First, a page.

Chemical Weapons Convention

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Concept.png Chemical Weapons Convention 
The Chemical Weapons Convention (CWC) is an arms control treaty that outlaws the production, stockpiling, and use of chemical weapons and their precursors.

The Chemical Weapons Convention (CWC) is an arms control treaty that outlaws the production, stockpiling, and use of chemical weapons and their precursors. However, the illegal use of chemical weapons, whether by state agencies or terrorist organisations, remains a threat.


The full name of the treaty is the Convention on the Prohibition of the Development, Production, Stockpiling and Use of Chemical Weapons and on their Destruction. It is administered by the Organisation for the Prohibition of Chemical Weapons (OPCW), an intergovernmental organisation based at The Hague in the Netherlands.


As of April 2016, 192 states have become parties to the CWC and accept its obligations. Israel has signed but not ratified the agreement. Three other UN member states (Egypt, North Korea and South Sudan) have neither signed nor acceded to the treaty.[1][2] The same goes for the State of Palestine, which, since becoming a UN observer state in 2012, is eligible to accede to UN-deposited treaties. Most recently, Angola deposited its instrument of accession to the Convention on 16 September 2015.[3]

In September 2013, Syria acceded to the Convention, as part of an agreement for the destruction of Syria's chemical weapons.[4][5]

Stockpiles destroyed

As of January 2018, over 96% of the world's declared chemical weapons stockpiles had been destroyed. The convention has provisions for systematic evaluation of chemical production facilities as well as for investigations of allegations of use and production of chemical weapons, based on intelligence of other state parties.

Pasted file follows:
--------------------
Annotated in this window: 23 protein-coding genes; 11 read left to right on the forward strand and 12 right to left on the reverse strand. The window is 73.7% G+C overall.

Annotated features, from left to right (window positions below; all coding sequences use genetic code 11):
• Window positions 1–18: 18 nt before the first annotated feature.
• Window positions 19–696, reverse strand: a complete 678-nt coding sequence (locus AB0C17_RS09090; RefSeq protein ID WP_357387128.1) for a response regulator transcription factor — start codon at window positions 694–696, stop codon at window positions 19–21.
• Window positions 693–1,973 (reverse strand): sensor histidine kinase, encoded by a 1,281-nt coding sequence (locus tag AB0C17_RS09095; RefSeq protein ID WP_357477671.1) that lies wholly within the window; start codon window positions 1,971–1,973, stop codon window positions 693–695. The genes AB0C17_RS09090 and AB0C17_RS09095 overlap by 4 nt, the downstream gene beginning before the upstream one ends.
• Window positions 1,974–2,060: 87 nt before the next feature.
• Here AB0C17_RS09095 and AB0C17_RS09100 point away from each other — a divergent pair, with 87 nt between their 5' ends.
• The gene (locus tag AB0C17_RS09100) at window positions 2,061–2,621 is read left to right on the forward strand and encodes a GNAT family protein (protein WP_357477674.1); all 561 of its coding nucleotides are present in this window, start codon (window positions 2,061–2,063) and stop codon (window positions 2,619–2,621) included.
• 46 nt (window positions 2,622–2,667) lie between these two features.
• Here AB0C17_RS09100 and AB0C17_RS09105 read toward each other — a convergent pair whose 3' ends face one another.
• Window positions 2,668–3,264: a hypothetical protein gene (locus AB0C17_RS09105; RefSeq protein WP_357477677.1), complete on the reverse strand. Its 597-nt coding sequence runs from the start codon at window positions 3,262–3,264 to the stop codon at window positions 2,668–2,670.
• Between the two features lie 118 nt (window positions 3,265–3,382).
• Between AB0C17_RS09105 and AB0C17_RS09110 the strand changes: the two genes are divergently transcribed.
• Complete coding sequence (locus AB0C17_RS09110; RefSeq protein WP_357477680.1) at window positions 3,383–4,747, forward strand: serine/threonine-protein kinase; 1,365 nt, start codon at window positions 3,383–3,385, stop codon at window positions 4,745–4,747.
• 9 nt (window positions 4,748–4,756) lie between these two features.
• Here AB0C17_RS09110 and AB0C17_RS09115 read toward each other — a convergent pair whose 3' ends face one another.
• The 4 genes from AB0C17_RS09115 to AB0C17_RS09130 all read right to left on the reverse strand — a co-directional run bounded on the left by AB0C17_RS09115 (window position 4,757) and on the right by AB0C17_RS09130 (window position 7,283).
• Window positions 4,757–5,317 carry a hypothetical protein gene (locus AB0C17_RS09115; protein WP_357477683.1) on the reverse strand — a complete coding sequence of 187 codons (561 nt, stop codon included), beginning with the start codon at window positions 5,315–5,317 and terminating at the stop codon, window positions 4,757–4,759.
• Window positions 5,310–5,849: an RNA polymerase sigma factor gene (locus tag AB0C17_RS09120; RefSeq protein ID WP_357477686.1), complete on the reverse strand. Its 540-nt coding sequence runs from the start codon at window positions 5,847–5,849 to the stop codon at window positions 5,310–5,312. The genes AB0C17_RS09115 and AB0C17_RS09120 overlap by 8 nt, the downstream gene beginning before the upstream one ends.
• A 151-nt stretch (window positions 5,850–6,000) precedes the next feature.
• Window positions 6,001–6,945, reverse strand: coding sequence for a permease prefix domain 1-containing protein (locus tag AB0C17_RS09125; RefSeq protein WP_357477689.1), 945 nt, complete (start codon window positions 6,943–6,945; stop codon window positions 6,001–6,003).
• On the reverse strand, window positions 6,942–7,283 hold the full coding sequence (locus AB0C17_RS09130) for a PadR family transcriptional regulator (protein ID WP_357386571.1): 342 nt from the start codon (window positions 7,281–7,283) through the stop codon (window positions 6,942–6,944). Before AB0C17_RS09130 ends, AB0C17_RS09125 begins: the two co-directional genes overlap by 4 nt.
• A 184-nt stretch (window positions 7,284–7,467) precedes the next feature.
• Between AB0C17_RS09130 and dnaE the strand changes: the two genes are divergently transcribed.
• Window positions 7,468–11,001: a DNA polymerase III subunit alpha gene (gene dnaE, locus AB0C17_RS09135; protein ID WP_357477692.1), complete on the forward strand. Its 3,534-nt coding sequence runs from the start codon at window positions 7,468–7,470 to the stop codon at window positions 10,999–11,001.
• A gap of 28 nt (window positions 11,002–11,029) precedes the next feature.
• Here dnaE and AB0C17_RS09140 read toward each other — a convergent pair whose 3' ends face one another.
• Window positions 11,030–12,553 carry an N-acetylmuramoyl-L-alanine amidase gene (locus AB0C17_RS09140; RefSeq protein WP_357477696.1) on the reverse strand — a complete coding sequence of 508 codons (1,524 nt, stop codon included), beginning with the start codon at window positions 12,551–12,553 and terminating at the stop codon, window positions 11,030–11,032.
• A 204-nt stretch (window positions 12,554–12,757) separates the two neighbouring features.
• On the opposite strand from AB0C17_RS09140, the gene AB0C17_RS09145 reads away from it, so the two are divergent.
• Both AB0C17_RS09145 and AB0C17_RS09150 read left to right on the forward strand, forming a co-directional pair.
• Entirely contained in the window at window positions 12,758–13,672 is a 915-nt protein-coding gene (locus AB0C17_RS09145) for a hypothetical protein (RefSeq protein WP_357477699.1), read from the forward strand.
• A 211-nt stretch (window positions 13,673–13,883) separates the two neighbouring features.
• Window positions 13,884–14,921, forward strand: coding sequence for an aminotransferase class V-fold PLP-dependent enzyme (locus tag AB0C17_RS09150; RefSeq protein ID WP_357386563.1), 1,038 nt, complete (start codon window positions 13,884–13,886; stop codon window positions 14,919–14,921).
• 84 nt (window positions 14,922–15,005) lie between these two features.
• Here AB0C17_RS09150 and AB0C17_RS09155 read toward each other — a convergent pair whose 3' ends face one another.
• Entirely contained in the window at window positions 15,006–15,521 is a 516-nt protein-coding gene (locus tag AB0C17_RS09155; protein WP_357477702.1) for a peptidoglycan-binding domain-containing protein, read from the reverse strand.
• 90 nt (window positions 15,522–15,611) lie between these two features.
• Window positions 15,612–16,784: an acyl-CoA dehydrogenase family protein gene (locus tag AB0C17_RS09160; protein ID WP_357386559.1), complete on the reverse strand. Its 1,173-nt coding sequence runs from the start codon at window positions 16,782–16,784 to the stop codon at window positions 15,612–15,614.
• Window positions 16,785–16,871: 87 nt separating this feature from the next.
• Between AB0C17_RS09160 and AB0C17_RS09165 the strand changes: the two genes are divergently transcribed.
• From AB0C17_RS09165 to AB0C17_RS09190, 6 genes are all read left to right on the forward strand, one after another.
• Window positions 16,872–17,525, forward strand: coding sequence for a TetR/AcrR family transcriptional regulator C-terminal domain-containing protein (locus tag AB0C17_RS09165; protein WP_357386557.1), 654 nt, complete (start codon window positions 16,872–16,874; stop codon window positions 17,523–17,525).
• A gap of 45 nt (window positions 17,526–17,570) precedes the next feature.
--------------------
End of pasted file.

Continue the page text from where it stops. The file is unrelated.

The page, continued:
Nerve agents

Current databases include mass spectra of the more common chemical warfare agents; however, more work needs to be carried out on rarer agents. The so-called Novichok agents are a range of highly toxic nerve agents developed in the Soviet Union in the 1970s and 1980s. The literature on their spectral properties is sparse. In late 2016, Iranian researchers synthesised five Novichok agents, along with four deuterated analogues.

The synthesised nerve agents were examined using GC/MS, using a 40–280°C GC ramp, an electron ionisation (EI) source and a mass selective detector (MSD). The compounds all showed a good to moderate molecular ion. The other main ions were identified with the help of the mass spectra from the deuterated analogues.

The authors succeeded in synthesising and obtaining detailed mass spectral data on a series of unusual nerve agents. The data have been added to the OPCW's Central Analytical Database (OCAD). It is important that such databases are as comprehensive as possible so that unusual chemical weapons can be unambiguously detected. The task of ridding the world of all chemical weapons requires a great deal of painstaking work, but the ultimate goal is surely something of which we should all approve.[6]


Related Document

TitleTypePublication dateAuthor(s)Description
Document:First Recorded Successful Novichok Synthesis was in 2016 – By Iran, in Cooperation with the OPCWblog post17 March 2018Craig MurrayBeginning in late 2016, Iranian scientists succeeded in synthesising a number of Novichoks in full cooperation with the OPCW. This makes a complete nonsense of Theresa May’s “of a type developed by Russia” line, used to Parliament and the UN Security Council.
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